Vitamin D supplementation during pregnancy in Greek population
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Mitera Hospital, Athens, Greece
Obstetrician – Gynecologist, Athens, Greece
Department of Midwifery, University of West Attica, Athens, Greece
Publication date: 2023-10-24
Eur J Midwifery 2023;7(Supplement 1):A85
Vitamin D deficiency or insufficiency is thought to be common among pregnant women. Recently, a special attention has been paid to gestational hypovitaminosis D in relation to pregnancy outcomes. There is little information on vitamin D intake in pregnancy and lactation and few studies on clinical outcomes. Vitamin D supplementation during pregnancy has been suggested as an intervention to protect against adverse gestational outcomes.

The aim of this study is to determine the necessary vitamin D supplementation in a cohort of Greek pregnant women. The main goals of this study are: a) to analyze and correlate data of pregnant women with different therapeutic protocols for vitamin D supplementation during pregnancy and relation to vitamin D insufficiency or deficiency of the newborn.

Material and Methods:
All pregnant women from a private clinic of a maternity hospital in Athens were randomized and included in the study. A single blind randomized design was used in order to define three groups of pregnant women who received different vitamin D3 supplementation after the 12th week of pregnancy (Group A<8400 IU per week; Group B<12800 IU per week; Group C>16800 IU per week). Maternal vitamin D3(OH-VitD3) levels were recorded on the 3rd month of gestation and the 1st postpartum day. Newborns’ vitamin levels (OH-VitD3) were measured on the 3rd day of their life.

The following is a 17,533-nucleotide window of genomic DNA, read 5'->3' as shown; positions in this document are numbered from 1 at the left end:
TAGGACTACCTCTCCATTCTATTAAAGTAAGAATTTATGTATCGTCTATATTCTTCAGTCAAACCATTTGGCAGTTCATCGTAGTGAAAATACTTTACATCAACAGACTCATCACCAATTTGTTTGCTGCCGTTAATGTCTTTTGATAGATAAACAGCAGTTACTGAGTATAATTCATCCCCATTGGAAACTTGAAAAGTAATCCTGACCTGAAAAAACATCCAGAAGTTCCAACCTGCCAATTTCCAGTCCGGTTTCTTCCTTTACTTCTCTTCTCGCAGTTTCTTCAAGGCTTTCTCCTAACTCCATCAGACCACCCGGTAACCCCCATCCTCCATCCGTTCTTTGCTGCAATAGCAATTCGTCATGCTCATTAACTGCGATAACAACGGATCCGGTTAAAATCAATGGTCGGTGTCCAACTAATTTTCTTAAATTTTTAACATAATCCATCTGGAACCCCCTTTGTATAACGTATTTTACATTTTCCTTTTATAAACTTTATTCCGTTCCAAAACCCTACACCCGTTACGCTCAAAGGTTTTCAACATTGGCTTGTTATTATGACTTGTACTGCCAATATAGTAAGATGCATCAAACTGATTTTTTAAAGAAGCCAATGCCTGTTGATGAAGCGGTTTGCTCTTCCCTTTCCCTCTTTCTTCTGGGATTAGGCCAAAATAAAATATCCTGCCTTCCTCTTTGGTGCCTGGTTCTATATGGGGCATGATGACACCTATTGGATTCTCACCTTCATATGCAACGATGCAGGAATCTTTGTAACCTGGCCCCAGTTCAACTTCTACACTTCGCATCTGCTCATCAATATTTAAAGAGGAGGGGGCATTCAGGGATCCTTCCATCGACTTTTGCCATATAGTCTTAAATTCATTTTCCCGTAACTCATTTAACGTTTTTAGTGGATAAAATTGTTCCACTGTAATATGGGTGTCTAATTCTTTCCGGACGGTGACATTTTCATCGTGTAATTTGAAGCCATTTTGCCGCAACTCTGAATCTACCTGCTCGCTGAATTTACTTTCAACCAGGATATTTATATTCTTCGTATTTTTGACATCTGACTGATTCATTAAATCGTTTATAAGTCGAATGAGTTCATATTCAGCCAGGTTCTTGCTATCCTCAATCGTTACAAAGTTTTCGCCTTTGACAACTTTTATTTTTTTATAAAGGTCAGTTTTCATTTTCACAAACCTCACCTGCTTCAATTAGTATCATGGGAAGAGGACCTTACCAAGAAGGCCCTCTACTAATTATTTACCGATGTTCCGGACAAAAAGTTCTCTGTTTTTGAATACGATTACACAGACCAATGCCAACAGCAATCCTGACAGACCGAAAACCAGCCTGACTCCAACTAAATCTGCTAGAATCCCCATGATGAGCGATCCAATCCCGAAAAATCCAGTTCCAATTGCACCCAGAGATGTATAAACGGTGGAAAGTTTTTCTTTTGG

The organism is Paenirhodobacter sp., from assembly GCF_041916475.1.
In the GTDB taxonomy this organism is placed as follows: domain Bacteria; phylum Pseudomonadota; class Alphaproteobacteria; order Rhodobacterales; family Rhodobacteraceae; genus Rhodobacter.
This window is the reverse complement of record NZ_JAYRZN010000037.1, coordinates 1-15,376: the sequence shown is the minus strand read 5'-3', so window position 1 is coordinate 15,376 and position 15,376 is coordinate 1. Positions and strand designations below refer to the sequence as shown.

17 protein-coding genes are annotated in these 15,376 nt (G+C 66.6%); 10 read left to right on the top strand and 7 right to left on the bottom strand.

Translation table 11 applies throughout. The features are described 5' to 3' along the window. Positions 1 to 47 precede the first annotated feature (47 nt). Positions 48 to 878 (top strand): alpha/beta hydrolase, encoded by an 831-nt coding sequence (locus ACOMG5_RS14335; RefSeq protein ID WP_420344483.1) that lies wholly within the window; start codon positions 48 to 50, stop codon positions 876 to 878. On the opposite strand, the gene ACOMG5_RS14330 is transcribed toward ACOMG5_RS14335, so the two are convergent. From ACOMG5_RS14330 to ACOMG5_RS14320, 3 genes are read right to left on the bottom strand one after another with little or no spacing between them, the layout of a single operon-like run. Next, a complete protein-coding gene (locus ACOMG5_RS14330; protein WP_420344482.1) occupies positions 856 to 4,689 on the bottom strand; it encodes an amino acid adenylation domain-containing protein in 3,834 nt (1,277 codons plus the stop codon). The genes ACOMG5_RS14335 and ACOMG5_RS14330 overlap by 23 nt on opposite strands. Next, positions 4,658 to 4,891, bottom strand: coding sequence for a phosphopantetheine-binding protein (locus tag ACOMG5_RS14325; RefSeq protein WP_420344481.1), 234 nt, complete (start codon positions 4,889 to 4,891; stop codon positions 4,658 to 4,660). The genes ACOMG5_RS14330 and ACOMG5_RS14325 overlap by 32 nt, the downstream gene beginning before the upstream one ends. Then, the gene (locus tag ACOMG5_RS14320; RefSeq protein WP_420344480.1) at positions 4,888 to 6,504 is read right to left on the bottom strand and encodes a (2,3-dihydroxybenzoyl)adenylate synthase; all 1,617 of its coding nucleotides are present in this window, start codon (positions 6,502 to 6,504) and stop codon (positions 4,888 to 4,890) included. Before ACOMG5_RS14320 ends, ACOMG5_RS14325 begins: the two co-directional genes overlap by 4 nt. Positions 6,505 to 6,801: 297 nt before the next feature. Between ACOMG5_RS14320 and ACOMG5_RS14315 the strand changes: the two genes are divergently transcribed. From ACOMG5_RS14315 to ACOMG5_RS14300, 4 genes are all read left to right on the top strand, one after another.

In total 192 pregnant women and 194 newborns were involved in the study. Newborns absorb Vitamin D3 from their mother. There is a significant proportion of pregnant women who have vitamin D deficiency or insufficiency both on the 3rd month of gestation (91%) and on the delivery date (80%). Only 15% of newborns demonstrated low vitamin D levels at birth. Vitamin D supplementation with a dose of 16800 iu weekly from the 3rd month of pregnancy seems to have a significant effect on fetal vitamin D levels, resulting to no infant with vitamin D deficiency (less than 15ng/ml). In our survey there is no indication of adverse effect of Vitamin D on newborn’s weight or premature labor. Premature labor is not associated with higher maternal levels of vitamin D.

Vitamin D supplementation during pregnancy is safe and provides an efficient therapeutic modality to prevent maternal and neonatal vitamin D deficiency or insufficiency.

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